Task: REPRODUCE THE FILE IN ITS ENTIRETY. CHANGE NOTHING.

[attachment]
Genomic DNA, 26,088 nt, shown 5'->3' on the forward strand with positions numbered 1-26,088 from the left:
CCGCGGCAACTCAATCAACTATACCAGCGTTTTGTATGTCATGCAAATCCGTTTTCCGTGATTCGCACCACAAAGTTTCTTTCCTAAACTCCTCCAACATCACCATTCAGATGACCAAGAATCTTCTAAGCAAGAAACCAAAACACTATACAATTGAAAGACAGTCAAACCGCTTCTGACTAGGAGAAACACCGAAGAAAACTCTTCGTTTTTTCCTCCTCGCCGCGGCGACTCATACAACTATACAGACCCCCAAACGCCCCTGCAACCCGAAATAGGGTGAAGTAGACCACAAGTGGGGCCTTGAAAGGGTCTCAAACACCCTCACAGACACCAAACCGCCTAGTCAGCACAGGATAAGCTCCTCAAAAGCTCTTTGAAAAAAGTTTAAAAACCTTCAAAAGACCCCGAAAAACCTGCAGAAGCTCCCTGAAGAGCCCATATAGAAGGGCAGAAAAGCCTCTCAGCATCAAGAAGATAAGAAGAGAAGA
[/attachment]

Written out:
Genomic DNA, 26,088 nt, shown 5'->3' on the forward strand with positions numbered 1-26,088 from the left:
CCGCGGCAACTCAATCAACTATACCAGCGTTTTGTATGTCATGCAAATCCGTTTTCCGTGATTCGCACCACAAAGTTTCTTTCCTAAACTCCTCCAACATCACCATTCAGATGACCAAGAATCTTCTAAGCAAGAAACCAAAACACTATACAATTGAAAGACAGTCAAACCGCTTCTGACTAGGAGAAACACCGAAGAAAACTCTTCGTTTTTTCCTCCTCGCCGCGGCGACTCATACAACTATACAGACCCCCAAACGCCCCTGCAACCCGAAATAGGGTGAAGTAGACCACAAGTGGGGCCTTGAAAGGGTCTCAAACACCCTCACAGACACCAAACCGCCTAGTCAGCACAGGATAAGCTCCTCAAAAGCTCTTTGAAAAAAGTTTAAAAACCTTCAAAAGACCCCGAAAAACCTGCAGAAGCTCCCTGAAGAGCCCATATAGAAGGGCAGAAAAGCCTCTCAGCATCAAGAAGATAAGAAGAGAAGA